Where there is smoke, there is fire. And where there is misinformation, there is feeling.
One key thing I have learnt from my time in climate and energy is that if someone is skipping skepticism and going straight to both accepting and spreading something either false or illogical, they’re doing it for a reason.
Corona virus has triggered many reactions around the world – some ugly, some nice. One example from the ‘ugly’ side fits this pattern of strong feelings justified using false information. It is the resurgence of something loosely (and perhaps, too loosely) referred to as ‘eco-fascism‘. Generally, it means wildly authoritative and often deadly solutions to environmental protection (often uttered by people with specific ideas about which race of people should be wiped out first).
In the context of Corona virus, it means that a neat way of protecting the environment from human beings is happily accepting a gargantuan death toll on the grounds that more dead humans equals a better environment. It’s less authoritarian and a bit more ‘let them die’, but for our purposes, it is well and truly under the umbrella of ‘eco fascism’.
It is becoming prominent across social media, particularly in the past few weeks. Quarantines around the world have resulted in a big reduction in human presence on streets alongside reduced operation of industry, transport and heavy machinery. In China, for instance, air pollution has fallen, along with carbon emissions.
Here’s the thing, though: crises, pandemics and economic downturns are not good tools for decreasing carbon emissions in the long term. They make a dent, but that’s all it ever is – a dent:
Corona virus will have some lasting impact on global emissions. Many activities once thought necessary will be permanently reduced. People will adapt to not flying to conferences or driving into work every single day. Some bits of Corona quarantine lifestyle change will stick.
But they won’t reduce our lifestyles to zero emissions, and even then, these personal lifestyle factors only make up a fraction of total emissions. Companies, industries, businesses will all reset to normal once this is over, if not completely wiping out any gains with a rapid ramp-up to full operation, as we saw post GFC.
There will be many hundreds of thousands of deaths from Corona virus over the coming months. For what? A potential blip in eternally rising global CO₂? Some small improvements to commuting habits? It’s nowhere close to the systemic, long-term change that’s required to push down on the emissions curve, and if you think that that is a great reward for an incredible loss of human life, you’ve lost all of your humanity.
Ditto for air pollution impacts. Some estimates compare the lives saved from cutting out air pollution to lives lost to Corona virus – it’s deeply faulty math, because even in China, this game isn’t over. Quarantines will soon be lifted and many outbreaks might still re-emerge. We are still in the early stages of this disease, and so these calculations are wildly unreliable.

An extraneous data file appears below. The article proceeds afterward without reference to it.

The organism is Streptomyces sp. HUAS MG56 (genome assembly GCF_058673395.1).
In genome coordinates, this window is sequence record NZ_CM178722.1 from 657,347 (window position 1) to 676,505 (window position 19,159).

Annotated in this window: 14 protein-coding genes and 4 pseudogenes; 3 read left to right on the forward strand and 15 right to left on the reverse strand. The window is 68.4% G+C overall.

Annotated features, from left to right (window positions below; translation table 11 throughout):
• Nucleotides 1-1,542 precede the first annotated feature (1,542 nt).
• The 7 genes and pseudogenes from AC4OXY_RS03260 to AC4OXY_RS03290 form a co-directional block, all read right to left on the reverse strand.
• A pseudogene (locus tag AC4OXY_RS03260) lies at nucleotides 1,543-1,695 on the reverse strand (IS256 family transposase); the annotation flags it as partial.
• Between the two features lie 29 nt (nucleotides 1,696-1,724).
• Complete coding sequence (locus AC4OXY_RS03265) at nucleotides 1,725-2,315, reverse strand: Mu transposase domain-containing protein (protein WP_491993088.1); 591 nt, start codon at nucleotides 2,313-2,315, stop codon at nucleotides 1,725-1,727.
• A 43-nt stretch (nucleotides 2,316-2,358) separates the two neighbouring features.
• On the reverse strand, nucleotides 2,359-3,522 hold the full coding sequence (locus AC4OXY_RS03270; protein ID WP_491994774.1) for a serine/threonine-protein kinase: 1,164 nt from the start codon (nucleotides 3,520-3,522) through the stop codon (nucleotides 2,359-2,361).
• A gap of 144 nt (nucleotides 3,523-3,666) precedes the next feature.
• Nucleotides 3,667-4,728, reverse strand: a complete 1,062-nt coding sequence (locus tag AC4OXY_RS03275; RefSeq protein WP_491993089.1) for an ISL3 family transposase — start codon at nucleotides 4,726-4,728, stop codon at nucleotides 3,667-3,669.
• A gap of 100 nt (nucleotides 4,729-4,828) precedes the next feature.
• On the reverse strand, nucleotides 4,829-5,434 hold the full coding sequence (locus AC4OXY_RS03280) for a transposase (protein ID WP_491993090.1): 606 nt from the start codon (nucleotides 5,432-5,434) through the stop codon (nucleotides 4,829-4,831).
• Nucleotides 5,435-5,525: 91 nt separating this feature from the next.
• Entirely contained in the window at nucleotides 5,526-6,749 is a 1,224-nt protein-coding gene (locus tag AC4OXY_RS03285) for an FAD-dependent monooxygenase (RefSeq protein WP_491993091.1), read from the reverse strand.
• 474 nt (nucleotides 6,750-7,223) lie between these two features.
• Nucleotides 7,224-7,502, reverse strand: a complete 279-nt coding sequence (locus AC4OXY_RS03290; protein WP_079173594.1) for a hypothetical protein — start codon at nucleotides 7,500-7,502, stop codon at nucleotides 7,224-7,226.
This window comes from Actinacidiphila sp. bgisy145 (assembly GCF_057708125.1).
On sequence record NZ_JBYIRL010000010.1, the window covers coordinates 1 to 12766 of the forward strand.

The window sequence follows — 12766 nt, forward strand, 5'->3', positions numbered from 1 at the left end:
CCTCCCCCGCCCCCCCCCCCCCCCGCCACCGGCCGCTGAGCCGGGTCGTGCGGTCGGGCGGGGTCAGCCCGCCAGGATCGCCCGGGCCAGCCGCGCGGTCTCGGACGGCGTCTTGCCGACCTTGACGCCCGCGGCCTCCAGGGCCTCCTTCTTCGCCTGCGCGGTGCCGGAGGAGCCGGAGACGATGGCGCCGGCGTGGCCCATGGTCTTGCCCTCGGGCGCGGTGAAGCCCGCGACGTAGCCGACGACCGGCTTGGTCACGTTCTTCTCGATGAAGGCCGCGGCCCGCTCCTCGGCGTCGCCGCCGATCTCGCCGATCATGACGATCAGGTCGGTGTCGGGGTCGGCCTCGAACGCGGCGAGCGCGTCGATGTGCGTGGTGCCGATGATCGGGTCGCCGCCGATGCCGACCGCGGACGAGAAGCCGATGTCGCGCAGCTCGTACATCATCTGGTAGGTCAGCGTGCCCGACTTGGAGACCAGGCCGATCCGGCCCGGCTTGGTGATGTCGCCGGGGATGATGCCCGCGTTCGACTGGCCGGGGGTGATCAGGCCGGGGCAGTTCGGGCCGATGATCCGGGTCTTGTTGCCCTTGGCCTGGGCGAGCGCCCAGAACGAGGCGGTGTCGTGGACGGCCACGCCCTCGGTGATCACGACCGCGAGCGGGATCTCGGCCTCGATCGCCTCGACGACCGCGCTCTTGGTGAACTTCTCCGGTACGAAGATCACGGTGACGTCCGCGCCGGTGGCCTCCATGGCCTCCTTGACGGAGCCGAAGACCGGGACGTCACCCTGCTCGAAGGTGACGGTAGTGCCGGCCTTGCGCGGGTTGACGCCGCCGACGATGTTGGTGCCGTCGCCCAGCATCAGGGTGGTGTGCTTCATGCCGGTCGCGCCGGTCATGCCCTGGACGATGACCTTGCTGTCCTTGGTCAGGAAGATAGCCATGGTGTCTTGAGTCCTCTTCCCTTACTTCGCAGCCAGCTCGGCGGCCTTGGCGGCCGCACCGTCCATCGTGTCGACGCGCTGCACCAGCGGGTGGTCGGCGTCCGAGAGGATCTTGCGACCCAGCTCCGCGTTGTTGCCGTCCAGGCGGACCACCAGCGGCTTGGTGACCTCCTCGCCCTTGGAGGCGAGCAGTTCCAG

Even outside of that, there are ways to saves lives from air pollution without requiring the death of millions. We know how to reduce air pollution (more public transport, stricter regulations, electrification). We know how to reduce emissions. We can do all of those things while enriching human life rather than cruelly celebrating its erasure.
“Emissions in China are down because the economy has stopped and people are dying, and because poor people are not able to get medicine and food. This is not an analogy for how we want to decrease emissions from climate change.” – Gernot Wagner, NYU
Happy swans and dead people
The slightly more direct way that this has manifested has been in a collection of viral tweets that each highlight some ‘return to nature’ for an area that has seen reduced human activity. Most of these viral tweets involve some small or significant deception. There is the clean water and swans of Venice:
Unfortunately, the ‘clearness’ of water isn’t a good metric of pollution. Boats – whether combustion or unpowered – kick up dirt from the shallow floor of the canal, decreasing visibility. Fewer boats means clearer water, simply because less dirt is disturbed. Weirdly, this has been either implicitly or explicitly presented as some sort of decrease in pollution:
“It’s because there is less boat traffic, [which] usually brings sediment to the top of the water’s surface” – Venice City Mayor’s Office
“The mayor’s spokesman said Venice’s water pollution has not decreased” – Business Insider